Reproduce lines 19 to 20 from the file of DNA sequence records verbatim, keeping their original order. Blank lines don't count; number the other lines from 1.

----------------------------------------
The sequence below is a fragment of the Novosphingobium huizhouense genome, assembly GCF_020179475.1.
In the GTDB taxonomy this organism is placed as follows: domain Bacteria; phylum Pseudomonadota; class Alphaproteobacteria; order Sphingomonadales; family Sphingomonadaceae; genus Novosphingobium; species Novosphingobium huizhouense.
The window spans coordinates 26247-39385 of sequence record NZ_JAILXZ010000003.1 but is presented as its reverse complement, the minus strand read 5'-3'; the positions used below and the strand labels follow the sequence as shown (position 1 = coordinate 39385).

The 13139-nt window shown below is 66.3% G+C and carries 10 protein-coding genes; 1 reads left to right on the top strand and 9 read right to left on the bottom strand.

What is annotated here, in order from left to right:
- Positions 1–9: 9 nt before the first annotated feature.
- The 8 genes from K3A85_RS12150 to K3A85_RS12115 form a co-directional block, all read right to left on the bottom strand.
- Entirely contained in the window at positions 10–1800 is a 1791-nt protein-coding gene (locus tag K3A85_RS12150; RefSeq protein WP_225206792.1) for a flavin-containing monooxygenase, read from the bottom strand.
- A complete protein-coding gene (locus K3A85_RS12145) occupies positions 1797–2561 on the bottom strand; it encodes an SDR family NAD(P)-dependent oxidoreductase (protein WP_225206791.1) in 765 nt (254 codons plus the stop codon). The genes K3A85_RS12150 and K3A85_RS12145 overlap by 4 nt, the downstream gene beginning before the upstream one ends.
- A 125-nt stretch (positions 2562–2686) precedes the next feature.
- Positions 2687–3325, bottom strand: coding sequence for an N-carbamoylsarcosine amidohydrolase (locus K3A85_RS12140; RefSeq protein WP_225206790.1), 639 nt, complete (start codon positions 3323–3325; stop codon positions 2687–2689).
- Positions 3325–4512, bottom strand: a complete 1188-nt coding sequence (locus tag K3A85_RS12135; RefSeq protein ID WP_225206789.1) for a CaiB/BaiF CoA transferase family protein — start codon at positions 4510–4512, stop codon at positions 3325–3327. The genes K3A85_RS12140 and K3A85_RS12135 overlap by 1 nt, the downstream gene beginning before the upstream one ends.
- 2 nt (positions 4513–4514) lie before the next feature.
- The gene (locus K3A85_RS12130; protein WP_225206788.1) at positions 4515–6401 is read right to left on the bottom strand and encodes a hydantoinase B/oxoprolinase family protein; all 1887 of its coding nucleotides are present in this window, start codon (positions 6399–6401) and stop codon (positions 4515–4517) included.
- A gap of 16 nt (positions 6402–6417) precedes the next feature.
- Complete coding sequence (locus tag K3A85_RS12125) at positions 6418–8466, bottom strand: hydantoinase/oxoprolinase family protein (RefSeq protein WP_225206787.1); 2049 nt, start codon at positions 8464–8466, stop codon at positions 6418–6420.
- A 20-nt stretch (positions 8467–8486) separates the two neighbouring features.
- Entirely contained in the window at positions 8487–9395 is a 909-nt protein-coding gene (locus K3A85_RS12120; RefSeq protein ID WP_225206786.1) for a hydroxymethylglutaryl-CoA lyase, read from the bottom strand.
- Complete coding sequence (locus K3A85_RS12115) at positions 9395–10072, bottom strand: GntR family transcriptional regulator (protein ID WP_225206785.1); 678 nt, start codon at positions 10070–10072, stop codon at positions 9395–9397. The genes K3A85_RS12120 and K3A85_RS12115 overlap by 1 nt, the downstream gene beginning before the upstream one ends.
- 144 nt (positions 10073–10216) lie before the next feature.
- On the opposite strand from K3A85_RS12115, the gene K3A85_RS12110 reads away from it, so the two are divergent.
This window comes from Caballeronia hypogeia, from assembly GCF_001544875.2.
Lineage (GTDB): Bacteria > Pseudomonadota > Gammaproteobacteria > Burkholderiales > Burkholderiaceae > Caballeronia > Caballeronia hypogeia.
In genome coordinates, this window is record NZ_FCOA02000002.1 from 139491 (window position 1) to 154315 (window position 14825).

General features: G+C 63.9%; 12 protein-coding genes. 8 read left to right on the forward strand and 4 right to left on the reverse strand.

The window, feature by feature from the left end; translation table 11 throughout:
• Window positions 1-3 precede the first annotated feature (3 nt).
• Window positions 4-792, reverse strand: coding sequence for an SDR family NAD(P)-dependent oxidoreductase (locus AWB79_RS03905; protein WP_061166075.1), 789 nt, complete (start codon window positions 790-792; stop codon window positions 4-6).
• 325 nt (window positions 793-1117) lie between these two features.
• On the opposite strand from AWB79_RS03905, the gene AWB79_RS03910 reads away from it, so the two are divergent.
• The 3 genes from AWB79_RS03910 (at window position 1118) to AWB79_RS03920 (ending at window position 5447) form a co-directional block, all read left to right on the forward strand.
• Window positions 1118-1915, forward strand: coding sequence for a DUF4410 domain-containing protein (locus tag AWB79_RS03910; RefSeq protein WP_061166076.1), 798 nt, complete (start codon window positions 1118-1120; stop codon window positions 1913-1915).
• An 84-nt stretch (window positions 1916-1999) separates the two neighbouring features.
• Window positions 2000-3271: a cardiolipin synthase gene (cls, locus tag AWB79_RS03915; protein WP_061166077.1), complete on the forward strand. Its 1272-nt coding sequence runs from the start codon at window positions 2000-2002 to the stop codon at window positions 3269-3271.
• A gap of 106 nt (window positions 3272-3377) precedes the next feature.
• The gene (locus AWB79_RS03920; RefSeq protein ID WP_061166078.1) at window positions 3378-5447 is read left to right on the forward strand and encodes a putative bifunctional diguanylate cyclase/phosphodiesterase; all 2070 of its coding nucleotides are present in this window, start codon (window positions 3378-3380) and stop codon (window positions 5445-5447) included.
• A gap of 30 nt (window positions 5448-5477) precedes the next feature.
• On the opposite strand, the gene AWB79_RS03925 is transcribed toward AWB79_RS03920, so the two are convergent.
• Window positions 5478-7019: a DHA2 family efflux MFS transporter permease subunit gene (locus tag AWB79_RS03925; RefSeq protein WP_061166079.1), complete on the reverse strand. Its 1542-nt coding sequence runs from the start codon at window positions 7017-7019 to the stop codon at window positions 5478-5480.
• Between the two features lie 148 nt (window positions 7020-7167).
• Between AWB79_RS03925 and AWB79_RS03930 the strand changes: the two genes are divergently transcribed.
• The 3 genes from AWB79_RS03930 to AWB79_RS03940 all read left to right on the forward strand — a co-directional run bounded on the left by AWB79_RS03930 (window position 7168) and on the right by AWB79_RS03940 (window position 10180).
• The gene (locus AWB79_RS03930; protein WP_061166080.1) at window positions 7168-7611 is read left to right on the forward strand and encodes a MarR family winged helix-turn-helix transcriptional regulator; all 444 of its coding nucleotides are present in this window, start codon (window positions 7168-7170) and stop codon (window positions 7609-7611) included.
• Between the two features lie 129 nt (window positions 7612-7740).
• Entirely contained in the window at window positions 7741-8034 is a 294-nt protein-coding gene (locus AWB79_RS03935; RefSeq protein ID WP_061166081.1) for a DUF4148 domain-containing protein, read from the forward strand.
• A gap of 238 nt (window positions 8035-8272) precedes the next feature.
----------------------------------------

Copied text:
- Complete coding sequence (locus K3A85_RS12115) at positions 9395–10072, bottom strand: GntR family transcriptional regulator (protein ID WP_225206785.1); 678 nt, start codon at positions 10070–10072, stop codon at positions 9395–9397. The genes K3A85_RS12120 and K3A85_RS12115 overlap by 1 nt, the downstream gene beginning before the upstream one ends.
- 144 nt (positions 10073–10216) lie before the next feature.